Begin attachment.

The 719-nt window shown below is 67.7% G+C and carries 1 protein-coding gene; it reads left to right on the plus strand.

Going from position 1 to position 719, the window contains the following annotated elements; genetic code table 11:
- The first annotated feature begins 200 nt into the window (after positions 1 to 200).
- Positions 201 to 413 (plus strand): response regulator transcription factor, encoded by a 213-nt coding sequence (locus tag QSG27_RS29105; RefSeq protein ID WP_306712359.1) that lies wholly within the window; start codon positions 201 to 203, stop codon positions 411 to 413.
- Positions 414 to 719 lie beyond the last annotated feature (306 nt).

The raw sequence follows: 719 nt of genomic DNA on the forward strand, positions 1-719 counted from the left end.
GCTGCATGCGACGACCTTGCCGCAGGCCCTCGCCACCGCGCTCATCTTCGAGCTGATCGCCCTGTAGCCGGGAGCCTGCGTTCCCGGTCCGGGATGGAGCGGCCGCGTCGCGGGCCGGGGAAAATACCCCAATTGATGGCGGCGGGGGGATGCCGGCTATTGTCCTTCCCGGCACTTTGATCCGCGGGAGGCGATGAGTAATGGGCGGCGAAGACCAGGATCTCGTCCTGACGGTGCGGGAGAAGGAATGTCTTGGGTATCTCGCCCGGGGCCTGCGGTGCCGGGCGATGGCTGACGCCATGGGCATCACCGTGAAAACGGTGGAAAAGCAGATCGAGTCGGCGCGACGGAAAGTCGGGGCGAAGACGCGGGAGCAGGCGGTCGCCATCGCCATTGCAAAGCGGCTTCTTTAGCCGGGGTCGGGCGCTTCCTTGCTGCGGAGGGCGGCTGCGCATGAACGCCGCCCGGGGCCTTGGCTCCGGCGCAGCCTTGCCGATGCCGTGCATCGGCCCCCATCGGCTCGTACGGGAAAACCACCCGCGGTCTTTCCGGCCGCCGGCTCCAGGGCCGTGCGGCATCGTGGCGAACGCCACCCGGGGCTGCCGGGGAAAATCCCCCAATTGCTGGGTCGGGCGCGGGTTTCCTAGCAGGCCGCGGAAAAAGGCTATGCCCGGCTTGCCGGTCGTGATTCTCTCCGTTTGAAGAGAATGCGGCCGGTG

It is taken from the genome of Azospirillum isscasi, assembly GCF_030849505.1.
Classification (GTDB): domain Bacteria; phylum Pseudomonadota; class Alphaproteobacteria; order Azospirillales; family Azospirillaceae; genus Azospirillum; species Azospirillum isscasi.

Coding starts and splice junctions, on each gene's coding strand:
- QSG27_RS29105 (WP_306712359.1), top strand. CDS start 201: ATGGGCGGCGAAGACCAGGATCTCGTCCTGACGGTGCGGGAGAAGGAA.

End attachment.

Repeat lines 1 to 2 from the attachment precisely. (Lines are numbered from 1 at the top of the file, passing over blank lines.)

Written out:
The 719-nt window shown below is 67.7% G+C and carries 1 protein-coding gene; it reads left to right on the plus strand.

Going from position 1 to position 719, the window contains the following annotated elements; genetic code table 11: